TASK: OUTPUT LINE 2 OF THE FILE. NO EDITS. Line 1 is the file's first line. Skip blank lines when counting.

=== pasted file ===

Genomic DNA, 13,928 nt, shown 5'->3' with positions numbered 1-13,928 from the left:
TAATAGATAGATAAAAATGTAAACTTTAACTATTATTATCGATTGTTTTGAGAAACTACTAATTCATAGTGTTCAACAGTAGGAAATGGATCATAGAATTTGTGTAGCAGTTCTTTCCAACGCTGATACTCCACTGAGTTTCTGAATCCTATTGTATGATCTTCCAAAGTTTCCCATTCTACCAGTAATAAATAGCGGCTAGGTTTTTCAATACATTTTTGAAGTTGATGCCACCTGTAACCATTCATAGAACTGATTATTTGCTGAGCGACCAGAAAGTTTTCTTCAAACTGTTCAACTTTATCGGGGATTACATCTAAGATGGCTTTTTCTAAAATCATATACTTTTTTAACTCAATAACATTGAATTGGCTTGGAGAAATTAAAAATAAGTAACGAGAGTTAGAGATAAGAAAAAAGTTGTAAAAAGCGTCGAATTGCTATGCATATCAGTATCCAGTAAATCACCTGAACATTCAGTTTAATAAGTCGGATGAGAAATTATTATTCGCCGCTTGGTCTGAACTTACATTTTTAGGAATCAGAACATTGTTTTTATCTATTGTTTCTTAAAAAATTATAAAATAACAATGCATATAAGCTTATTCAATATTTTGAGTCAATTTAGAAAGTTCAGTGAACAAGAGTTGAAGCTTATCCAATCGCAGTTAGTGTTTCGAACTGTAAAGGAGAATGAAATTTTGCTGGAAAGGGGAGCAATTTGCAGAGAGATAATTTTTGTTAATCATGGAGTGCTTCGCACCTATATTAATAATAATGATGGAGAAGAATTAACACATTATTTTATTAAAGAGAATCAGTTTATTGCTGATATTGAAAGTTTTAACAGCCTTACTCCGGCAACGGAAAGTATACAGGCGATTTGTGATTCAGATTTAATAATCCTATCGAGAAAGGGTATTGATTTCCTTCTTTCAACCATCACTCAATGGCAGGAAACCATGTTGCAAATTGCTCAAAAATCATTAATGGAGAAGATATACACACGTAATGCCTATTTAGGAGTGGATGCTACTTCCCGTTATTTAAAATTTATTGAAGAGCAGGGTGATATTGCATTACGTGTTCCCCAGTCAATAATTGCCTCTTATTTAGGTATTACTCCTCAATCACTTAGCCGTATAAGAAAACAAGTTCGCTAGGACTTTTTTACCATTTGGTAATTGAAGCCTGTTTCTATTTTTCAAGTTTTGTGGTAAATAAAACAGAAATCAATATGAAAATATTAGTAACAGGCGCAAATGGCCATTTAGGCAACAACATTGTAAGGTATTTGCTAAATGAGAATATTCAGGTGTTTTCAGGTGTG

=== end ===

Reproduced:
TAATAGATAGATAAAAATGTAAACTTTAACTATTATTATCGATTGTTTTGAGAAACTACTAATTCATAGTGTTCAACAGTAGGAAATGGATCATAGAATTTGTGTAGCAGTTCTTTCCAACGCTGATACTCCACTGAGTTTCTGAATCCTATTGTATGATCTTCCAAAGTTTCCCATTCTACCAGTAATAAATAGCGGCTAGGTTTTTCAATACATTTTTGAAGTTGATGCCACCTGTAACCATTCATAGAACTGATTATTTGCTGAGCGACCAGAAAGTTTTCTTCAAACTGTTCAACTTTATCGGGGATTACATCTAAGATGGCTTTTTCTAAAATCATATACTTTTTTAACTCAATAACATTGAATTGGCTTGGAGAAATTAAAAATAAGTAACGAGAGTTAGAGATAAGAAAAAAGTTGTAAAAAGCGTCGAATTGCTATGCATATCAGTATCCAGTAAATCACCTGAACATTCAGTTTAATAAGTCGGATGAGAAATTATTATTCGCCGCTTGGTCTGAACTTACATTTTTAGGAATCAGAACATTGTTTTTATCTATTGTTTCTTAAAAAATTATAAAATAACAATGCATATAAGCTTATTCAATATTTTGAGTCAATTTAGAAAGTTCAGTGAACAAGAGTTGAAGCTTATCCAATCGCAGTTAGTGTTTCGAACTGTAAAGGAGAATGAAATTTTGCTGGAAAGGGGAGCAATTTGCAGAGAGATAATTTTTGTTAATCATGGAGTGCTTCGCACCTATATTAATAATAATGATGGAGAAGAATTAACACATTATTTTATTAAAGAGAATCAGTTTATTGCTGATATTGAAAGTTTTAACAGCCTTACTCCGGCAACGGAAAGTATACAGGCGATTTGTGATTCAGATTTAATAATCCTATCGAGAAAGGGTATTGATTTCCTTCTTTCAACCATCACTCAATGGCAGGAAACCATGTTGCAAATTGCTCAAAAATCATTAATGGAGAAGATATACACACGTAATGCCTATTTAGGAGTGGATGCTACTTCCCGTTATTTAAAATTTATTGAAGAGCAGGGTGATATTGCATTACGTGTTCCCCAGTCAATAATTGCCTCTTATTTAGGTATTACTCCTCAATCACTTAGCCGTATAAGAAAACAAGTTCGCTAGGACTTTTTTACCATTTGGTAATTGAAGCCTGTTTCTATTTTTCAAGTTTTGTGGTAAATAAAACAGAAATCAATATGAAAATATTAGTAACAGGCGCAAATGGCCATTTAGGCAACAACATTGTAAGGTATTTGCTAAATGAGAATATTCAGGTGTTTTCAGGTGTG